So, I could cook or nuke foods from the freezer, keep milk and veggies cold. My wine cooler held the half and half, and we moved the coffee maker to the basement office.  We did well until we had no sink. That meant washing dishes in a bathroom basin or in the laundry sink in the basement. Laundry sink won out. We thought we were living high off the hog when the sink was reinstalled four days after it wasn't there.

Now, we have cabinets, but we can't use them yet. Shelves still need to be installed; knobs fastened in place. Countertops are due in on Tuesday. Hope so. We are three weeks ahead of schedule, but there are still glitches down the road.

My husband and I have been roaming the house with what we call the "Alzheimer's" stare. The "do you know where the spoons are" stare. The "I know the skillets used to be next to the stove" stare. The "if this doesn't end soon, I'll kill someone" stare. Even with things moving smoothly now, I have to figure out what to dump and what to put where. The stares promise to continue until we get used to the new drawers.

And when we are finished with this, we can complete spring cleaning. From 2013!


Betsy Ashton is the author of Mad Max, Unintended Consequences, and Uncharted Territory, A Mad Max Mystery, which is now available in e-book at Amazon and Barnes and Noble.

Sunday, April 26, 2015

Leaving trails

In my last post I talked about uniqueness -- which ties in with this post. I wasn't a trailblazer by any means, but my books are unusual -- they're set in the Midwest, they feature older heroes and heroines, and they're an equal blend romance and mystery.

Not quite fish, not quite fowl, I guess you could say. It's been a challenge to market them because mystery fans tend to dislike romance, and romance fans tend to want more focus on the love story. Plus I don't always wrap things up at the end with a wedding. More often than not, I leave it somewhat hanging -- the h/h are together, but I'm not saying for how long. More like real life, I guess.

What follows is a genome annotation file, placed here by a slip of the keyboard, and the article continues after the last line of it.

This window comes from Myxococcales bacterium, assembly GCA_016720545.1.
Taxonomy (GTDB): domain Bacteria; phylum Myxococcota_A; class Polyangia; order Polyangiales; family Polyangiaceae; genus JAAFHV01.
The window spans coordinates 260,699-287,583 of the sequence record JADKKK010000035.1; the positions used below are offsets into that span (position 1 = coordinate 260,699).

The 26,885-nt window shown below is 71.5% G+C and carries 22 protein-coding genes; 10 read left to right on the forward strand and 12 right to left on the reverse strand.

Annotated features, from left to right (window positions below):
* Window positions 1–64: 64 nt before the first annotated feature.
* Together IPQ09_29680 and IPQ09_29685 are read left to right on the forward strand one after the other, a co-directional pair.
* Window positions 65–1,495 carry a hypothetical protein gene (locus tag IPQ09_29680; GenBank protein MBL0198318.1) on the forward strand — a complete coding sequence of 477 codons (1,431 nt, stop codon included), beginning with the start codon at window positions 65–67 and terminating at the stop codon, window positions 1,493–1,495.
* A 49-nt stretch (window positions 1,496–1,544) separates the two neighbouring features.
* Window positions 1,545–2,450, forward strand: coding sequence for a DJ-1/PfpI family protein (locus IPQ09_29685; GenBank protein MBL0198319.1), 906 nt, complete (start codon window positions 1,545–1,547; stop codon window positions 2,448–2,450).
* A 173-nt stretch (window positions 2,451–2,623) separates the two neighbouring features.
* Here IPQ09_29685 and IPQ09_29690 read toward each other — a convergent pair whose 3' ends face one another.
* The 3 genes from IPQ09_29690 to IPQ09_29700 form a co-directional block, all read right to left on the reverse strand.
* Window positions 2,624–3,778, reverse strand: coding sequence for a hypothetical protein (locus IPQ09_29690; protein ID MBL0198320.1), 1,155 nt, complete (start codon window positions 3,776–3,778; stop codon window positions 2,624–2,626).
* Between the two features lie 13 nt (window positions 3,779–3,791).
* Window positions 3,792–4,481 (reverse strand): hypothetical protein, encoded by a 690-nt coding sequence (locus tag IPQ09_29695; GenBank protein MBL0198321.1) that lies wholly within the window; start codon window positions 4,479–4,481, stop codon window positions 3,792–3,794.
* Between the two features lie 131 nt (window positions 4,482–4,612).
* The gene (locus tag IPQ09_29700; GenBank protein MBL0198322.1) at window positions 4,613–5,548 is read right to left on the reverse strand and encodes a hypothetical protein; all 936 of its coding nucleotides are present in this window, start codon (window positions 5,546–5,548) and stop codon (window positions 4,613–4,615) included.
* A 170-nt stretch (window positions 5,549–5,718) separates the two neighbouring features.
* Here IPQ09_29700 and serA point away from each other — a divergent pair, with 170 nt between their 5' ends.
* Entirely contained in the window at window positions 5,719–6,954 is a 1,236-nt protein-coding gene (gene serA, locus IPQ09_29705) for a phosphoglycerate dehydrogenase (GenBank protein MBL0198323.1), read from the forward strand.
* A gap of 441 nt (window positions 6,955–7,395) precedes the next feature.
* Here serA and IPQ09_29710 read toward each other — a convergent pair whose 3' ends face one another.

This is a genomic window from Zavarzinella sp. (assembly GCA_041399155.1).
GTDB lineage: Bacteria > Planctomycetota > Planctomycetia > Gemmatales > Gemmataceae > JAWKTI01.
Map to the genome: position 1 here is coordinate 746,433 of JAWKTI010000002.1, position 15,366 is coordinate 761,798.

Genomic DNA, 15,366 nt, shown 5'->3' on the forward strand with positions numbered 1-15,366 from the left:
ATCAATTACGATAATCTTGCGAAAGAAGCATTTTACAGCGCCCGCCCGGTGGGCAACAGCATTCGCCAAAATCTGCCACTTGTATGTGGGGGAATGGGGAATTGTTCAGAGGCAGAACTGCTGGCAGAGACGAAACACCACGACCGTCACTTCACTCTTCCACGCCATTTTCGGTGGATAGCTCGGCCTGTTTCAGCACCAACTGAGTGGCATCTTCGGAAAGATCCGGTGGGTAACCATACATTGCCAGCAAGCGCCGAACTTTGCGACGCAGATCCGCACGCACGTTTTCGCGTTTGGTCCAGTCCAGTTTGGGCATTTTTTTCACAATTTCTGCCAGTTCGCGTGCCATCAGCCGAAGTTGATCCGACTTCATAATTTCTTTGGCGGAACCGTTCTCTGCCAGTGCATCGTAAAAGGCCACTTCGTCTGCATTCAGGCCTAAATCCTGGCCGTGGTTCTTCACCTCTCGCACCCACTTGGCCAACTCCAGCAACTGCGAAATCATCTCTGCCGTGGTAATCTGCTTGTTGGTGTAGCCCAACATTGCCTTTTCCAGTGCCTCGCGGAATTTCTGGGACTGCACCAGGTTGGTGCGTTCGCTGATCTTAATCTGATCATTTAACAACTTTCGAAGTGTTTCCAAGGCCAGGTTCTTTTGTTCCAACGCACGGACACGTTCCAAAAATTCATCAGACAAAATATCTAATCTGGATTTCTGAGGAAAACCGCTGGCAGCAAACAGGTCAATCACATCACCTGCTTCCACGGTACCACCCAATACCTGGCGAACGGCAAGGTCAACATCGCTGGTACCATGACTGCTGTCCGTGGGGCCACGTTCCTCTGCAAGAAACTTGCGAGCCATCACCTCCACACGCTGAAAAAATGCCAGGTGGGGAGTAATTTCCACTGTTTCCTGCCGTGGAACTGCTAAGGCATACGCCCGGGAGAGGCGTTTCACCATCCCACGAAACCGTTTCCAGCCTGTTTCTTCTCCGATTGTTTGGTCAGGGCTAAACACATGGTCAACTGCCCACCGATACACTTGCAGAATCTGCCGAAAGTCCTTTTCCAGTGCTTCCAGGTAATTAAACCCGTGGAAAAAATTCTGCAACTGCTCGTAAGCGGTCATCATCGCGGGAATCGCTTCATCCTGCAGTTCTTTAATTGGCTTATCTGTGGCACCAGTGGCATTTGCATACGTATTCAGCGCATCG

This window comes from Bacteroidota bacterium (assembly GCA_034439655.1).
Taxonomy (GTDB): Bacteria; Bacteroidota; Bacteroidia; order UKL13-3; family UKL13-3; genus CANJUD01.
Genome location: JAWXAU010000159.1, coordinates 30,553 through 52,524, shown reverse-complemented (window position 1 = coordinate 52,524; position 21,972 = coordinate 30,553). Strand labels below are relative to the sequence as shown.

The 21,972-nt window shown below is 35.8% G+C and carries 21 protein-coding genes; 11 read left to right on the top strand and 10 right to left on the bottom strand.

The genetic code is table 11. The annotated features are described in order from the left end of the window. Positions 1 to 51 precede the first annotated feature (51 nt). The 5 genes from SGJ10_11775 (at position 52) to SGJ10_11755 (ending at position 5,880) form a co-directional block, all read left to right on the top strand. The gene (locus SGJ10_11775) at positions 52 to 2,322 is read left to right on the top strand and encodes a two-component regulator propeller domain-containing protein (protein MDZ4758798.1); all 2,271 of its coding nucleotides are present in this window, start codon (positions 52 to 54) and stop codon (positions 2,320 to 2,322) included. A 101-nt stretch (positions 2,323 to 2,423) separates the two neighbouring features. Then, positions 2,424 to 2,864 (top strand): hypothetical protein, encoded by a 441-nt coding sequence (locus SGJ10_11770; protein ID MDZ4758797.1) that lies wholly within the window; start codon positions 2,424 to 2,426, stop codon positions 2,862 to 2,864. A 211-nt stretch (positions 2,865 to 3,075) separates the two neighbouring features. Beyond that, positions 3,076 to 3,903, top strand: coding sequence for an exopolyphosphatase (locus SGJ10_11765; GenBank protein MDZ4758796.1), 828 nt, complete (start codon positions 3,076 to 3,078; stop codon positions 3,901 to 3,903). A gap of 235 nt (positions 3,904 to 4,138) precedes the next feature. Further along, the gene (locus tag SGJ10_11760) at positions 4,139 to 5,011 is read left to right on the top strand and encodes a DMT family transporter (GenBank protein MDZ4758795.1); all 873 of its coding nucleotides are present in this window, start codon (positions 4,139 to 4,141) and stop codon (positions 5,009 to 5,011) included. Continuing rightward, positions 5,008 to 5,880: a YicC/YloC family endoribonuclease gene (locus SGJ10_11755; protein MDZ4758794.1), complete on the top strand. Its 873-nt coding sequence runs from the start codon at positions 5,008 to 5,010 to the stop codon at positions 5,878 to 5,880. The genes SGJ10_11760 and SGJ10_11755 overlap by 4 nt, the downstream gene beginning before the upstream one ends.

I've dipped my toes in other genres (paranormal, time travel, etc.) but I always come back to the mysteries. They are just so much fun to write. And you know, that's why I'm doing this. It isn't a job, it's fun. I already have a job (and a challenging one at that). I write to "get away" from everything else.

So I guess I'll continue down that trail I created. Let's see what's at the other end ...

J L Wilson

Saturday, April 25, 2015

Is Your Author Website Up to Snuff? - by Vijaya Schartz

Join me in welcoming our guest, Vijaya Schartz!

I recently redesigned my author website and learned a lot in the process. I’m sure other authors encounter the same challenges. Although we all know our author website is important, it’s often the last thing we tackle. Whether we fumble with our first site, redesign or freshen up an existing one, we usually procrastinate. The task seems daunting. Sometimes money is an issue if you are not a techie. Yet, an author should rethink his/her entire website on a regular basis, and check that the information is up to date, at least once a month.

Is an author website still relevant in today’s social media world?
Although you may spend more time on facebook or twitter, you have a blog, and you guest post on many other blogs, your website should remain the primary source for your readers to find your books. You should have total control of the information your readers get about you and your books. Only you have the correct information and can disseminate it through your official author website. Your website link should be in your signature line, in your bio, on your business cards, on every piece of promotional material concerning your books.